ADJ 235 - Week 8 - Professional Ethical Standards - Assignment

ADJ 235 - Week 8 - Professional Ethical Standards - Assignment

Info iconThis preview shows pages 1–6. Sign up to view the full content.

View Full Document Right Arrow Icon
Running head: PROFESSIONAL ETHICAL STANDARDS 1 Professional Ethical Standards Ronda White ADJ 235 University of Phoenix, Axia College January 24, 2011 Facilitator, George DeAngelis
Background image of page 1

Info iconThis preview has intentionally blurred sections. Sign up to view the full version.

View Full DocumentRight Arrow Icon
Running head: PROFESSIONAL ETHICAL STANDARDS 1
Background image of page 2
PROFESSIONAL ETHICAL STANDARDS 2 Professional Ethical Standards Introduction Each year more than 240 million callers attempt to receive emergency services (Dispatch Magazine On-Line, 2008). Who handles all of these phone calls? Communications centers that field 911 phone calls are staffed with trained 911 operators, also called communication officers in some areas. These men and women answer calls daily from victims of crime, individuals seeking emergency medical or fire services, concerned community members, and on rare occasions, the criminals themselves. Answering the calls and prioritizing them for law enforcement officers, emergency medical technicians (EMT), and fire departments requires knowledge, patience, discretion, and ethics. The Job According to Eastside Regional Communications Center (2008), 911 dispatchers answer phones for both emergency and non-emergency calls for not only law enforcement but medical and fire services as well. These individuals work with computer-aided dispatching services as well as computerized phone and radio systems. Dispatch Magazine On-Line also states that these individuals must prioritize these calls when numerous phone calls come into the center at the same time. Dispatchers must complete clerical work, retrieve information from callers using various computer and phone systems, monitor radio frequencies, and relay relevant information between officers and callers. This is only a partial list of duties for a public safety dispatcher. Dispatchers may be required to assume other tasks as needed because of short staff, budget cuts, and situations that have never before been dealt with. Individuals seeking a career as a public safety dispatcher need the ability to remain calm and confident, be knowledgeable, maintain patience, calm down the caller, and maintain high morals.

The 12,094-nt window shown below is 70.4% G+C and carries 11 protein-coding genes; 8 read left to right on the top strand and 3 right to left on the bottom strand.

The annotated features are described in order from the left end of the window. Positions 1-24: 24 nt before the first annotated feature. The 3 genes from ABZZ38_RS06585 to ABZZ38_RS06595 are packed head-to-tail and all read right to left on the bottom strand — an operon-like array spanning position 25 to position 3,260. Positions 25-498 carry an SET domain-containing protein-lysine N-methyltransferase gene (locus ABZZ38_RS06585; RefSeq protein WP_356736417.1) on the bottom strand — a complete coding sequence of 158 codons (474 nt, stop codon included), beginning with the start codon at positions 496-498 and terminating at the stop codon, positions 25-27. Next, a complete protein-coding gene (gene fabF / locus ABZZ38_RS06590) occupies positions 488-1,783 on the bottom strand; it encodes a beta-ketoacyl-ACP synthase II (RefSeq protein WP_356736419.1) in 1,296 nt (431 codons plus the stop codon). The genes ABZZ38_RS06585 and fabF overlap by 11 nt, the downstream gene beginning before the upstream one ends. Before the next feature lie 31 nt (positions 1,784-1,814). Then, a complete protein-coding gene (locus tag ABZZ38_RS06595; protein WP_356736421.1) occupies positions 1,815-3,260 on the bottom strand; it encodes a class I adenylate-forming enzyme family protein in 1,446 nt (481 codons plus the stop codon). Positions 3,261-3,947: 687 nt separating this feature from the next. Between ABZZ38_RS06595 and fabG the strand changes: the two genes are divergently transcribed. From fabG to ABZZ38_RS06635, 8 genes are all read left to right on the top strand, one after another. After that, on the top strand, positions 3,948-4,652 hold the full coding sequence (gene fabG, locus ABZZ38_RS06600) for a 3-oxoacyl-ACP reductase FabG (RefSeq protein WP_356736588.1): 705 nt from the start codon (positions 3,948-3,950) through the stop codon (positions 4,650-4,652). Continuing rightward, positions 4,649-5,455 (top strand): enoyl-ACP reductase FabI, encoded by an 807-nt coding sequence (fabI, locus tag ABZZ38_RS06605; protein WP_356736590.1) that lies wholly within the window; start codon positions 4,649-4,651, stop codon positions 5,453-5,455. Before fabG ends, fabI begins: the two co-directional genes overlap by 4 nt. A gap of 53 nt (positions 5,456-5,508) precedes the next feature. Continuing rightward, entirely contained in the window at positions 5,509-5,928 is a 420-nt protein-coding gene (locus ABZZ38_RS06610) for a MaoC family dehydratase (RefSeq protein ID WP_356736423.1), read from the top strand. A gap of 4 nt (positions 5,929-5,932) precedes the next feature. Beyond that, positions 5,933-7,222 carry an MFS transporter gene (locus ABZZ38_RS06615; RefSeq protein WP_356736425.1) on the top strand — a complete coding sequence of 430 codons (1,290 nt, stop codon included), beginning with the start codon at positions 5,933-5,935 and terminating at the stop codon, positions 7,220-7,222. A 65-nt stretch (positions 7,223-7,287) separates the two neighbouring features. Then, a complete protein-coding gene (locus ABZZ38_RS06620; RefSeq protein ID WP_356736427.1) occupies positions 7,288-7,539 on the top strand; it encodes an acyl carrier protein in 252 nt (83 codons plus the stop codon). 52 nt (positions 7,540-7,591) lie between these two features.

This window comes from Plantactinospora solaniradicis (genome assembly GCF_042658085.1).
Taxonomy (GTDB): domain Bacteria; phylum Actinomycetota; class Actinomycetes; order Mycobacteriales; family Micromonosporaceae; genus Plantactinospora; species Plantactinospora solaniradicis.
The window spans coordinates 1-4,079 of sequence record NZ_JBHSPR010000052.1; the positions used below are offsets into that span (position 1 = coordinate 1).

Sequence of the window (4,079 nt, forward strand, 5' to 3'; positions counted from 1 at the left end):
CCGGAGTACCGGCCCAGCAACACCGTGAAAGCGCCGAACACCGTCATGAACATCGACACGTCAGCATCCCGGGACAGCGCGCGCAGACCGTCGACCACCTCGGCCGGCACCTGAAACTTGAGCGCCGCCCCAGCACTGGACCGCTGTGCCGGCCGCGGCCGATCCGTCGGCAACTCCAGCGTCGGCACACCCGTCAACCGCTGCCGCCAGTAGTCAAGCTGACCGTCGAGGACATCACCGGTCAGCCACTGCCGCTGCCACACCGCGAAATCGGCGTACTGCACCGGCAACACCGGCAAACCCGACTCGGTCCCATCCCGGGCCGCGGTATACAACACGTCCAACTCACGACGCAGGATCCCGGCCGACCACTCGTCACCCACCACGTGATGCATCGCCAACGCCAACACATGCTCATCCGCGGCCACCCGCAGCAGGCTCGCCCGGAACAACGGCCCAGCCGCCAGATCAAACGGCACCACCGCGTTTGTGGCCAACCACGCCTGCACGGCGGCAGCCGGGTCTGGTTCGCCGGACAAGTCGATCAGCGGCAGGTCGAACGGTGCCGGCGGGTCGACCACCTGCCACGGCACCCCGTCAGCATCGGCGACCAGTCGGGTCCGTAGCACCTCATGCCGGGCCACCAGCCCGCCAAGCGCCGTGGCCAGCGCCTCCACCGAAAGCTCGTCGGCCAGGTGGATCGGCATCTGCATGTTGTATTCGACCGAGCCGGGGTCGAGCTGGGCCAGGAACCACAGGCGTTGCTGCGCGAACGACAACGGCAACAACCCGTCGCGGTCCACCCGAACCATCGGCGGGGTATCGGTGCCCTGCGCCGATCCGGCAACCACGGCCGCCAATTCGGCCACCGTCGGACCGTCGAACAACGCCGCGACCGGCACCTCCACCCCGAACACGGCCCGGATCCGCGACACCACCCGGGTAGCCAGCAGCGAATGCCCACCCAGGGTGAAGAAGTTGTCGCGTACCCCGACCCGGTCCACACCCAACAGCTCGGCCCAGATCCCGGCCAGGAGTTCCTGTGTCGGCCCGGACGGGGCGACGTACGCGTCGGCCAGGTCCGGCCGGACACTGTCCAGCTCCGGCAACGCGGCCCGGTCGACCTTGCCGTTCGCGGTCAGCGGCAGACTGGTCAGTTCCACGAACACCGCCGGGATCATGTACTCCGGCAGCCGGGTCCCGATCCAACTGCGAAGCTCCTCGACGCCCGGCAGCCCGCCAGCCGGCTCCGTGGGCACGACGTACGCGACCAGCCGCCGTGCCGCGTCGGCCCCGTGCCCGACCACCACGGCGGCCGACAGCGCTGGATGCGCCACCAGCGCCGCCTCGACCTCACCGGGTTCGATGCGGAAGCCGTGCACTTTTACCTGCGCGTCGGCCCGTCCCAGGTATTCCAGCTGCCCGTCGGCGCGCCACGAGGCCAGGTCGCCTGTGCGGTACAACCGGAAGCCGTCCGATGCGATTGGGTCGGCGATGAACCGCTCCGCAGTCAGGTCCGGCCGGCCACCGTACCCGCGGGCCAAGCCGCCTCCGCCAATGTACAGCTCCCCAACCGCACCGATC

Background image of page 3

Info iconThis preview has intentionally blurred sections. Sign up to view the full version.

View Full DocumentRight Arrow Icon
PROFESSIONAL ETHICAL STANDARDS 2
Background image of page 4
PROFESSIONAL ETHICAL STANDARDS 3 A Day in the Life No two days are alike for an individual who works in a communications center dispatching 911 calls. Each day, these professionals deal with a variety of calls from callers seeking a wide array of emergency services. A dispatcher may be answering calls within seconds of arrival to work. He or she may also go a complete shift without a single emergency call, especially if working in a small community. If two dispatchers are asked what they did
Background image of page 5

Info iconThis preview has intentionally blurred sections. Sign up to view the full version.

View Full DocumentRight Arrow Icon
Image of page 6
This is the end of the preview. Sign up to access the rest of the document.

Page1 / 10

ADJ 235 - Week 8 - Professional Ethical Standards - Assignment

This preview shows document pages 1 - 6. Sign up to view the full document.

View Full Document Right Arrow Icon
Ask a homework question - tutors are online